Asian Civilisations Museum
On the 4th of March 2012, our children from levels 3 and 4 (9 & 10 year olds) from the Sai Spiritual Education (SSE) of Sri Sathya Sai Society visited the Asian Civilisations Museum. This learning journey had been planned as part of our continual efforts to create an understanding and appreciation of other religions and cultures in line with Sri Sathya Sai Baba’s teachings on Unity of Faiths.
The Asian Civilisations Museum holds the unique collection of the material cultures of the different groups originating from China, Southeast Asia, South Asia and West Asia. As one of the National Museums of Singapore, the Asian Civilisations Museum promotes appreciation of the rich cultures that make up Singapore’s multi-ethnic society.
To ensure that the children maximised their learning, the group size was kept small. The students were taken in 2 groups, not exceeding 20 children each. The children were taken on a guided tour during which they enjoyed the stories that were shared on the different religions. This educational learning journey has truly been an eye opener for our children on how the imported religious beliefs such as Hinduism and Buddhism took root in Southeast Asia, and after which, Islam and more recently Christianity also made its entrance to Southeast Asia.
Here are some excerpts of what the children had to say about their experience:
“I think the visit to the Asian Civilisations Museum was great because I got to know about other religions. Although, we did not view the exhibits for all the religions, we learnt a lot of things.”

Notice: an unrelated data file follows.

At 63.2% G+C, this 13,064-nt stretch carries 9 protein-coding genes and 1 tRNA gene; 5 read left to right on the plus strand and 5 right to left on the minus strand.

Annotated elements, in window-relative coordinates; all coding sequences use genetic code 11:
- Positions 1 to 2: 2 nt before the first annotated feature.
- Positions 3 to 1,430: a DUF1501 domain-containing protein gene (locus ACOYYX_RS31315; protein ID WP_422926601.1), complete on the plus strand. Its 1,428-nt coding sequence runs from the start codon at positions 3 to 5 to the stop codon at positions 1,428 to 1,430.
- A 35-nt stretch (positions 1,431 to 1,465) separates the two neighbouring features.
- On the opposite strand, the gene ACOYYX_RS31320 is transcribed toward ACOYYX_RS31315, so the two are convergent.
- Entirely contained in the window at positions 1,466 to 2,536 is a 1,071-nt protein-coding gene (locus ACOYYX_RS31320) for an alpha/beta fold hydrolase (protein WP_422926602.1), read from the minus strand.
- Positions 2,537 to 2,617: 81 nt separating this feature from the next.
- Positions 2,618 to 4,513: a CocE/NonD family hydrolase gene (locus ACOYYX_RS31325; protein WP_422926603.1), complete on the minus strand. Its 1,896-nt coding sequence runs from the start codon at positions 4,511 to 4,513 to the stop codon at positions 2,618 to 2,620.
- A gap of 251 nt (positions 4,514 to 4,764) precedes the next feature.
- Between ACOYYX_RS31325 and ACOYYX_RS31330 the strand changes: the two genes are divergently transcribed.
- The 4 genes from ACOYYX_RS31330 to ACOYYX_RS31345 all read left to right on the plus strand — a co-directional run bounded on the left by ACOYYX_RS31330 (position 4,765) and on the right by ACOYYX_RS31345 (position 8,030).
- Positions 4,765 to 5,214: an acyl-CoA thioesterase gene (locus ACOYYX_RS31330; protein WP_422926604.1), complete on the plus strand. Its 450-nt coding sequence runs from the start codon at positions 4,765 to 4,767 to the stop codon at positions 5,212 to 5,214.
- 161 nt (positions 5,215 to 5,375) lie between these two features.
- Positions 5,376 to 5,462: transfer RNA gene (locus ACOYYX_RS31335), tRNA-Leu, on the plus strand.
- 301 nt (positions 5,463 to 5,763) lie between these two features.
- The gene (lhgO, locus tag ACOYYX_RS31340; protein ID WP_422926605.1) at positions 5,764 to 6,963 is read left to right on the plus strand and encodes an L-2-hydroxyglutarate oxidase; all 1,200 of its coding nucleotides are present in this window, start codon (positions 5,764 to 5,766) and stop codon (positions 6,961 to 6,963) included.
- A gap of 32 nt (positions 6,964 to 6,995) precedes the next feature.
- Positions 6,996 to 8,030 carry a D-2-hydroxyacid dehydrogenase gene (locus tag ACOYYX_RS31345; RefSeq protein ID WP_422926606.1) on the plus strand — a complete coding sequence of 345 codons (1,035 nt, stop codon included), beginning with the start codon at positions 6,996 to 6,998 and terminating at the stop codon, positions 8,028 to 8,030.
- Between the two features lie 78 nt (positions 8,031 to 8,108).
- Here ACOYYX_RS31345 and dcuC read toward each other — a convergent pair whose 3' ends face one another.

S J Hariharasuthan
“I was so excited that I was going to the Asian Civilisations Museum. When we arrived there, a guide brought us around and told us about all the different religions. We covered Buddhism and Islam. I realised that though there were differences in the religions, the teachings were the same.”
“It was fun and I learnt a lot about Islam and Buddhism. I especially liked the sharing about Buddha. There were different stories and they were very interesting. At first, I did not know that Islam also has a holy book which is called “Quran”. I hope I can go to the museum again and learn more about the religions.”
Divya Pratha V
My Learning Journey
Vivek Venketram (10 years)
We visited the Asian Civilisations Museum as part of ‘Unity of Faiths’ learning on March 11th 2012, a bright Sunday morning. My classmates and I were very excited to see galleries on the different faiths: Buddhism, Islam and Hinduism.
We began with the Gallery on Buddhism. There were many portraits, beautiful sculptures of Buddha and replica of Buddha’s crown. I was fascinated by the exhibits. The guide narrated an interesting story on how Buddha got saved from a massive flood, by King Naga [Serpent King], when Buddha was meditating under a Bodhi tree to seek enlightenment.
Message of Buddhism:
Patience with family is love,
Patience with others is respect,
Patience with self is confidence,
Patience with God is faith
We next entered the Gallery on Islam. The gallery was eye-catching with a replica of a Mosque and the Holy book of Quran [house versions and pocket versions] that Muslims keep for protection and prayer [Namaz].
The guide explained to us the Five Pillars of Islam to be a True Muslim:
- To acknowledge that there is only one God, Allah
- To pray to Allah five times a day
- To help the poor by giving alms
- To fast during a specific month, Ramadan
- To visit Mecca once in your life time
Our final visit was the Gallery on Hinduism. There were sculptures and portraits of Gods and Goddesses. The guide narrated the remarkable story of Ganesha’s birth.
Five Elements [PanchaBhuta] that manifested from ‘Aum’:
- Earth ( Prithvi)
- Water (Jal)
- Fire ( Agni)
- Wind (Vayu)
- Space (Akasha)
Quoting Bhagavan Sri Sathya Sai Baba:
“I have come not to disturb or destroy any faith, but to confirm each in his own faith- so that the Christian becomes a better Christian, the Muslim, a better Muslim and the Hindu, a better Hindu”
I now understand that all religions are a pathway to God. Each religion is a community that practises prayers and rituals in different ways, but share the same goal: ‘Love all and serve all’.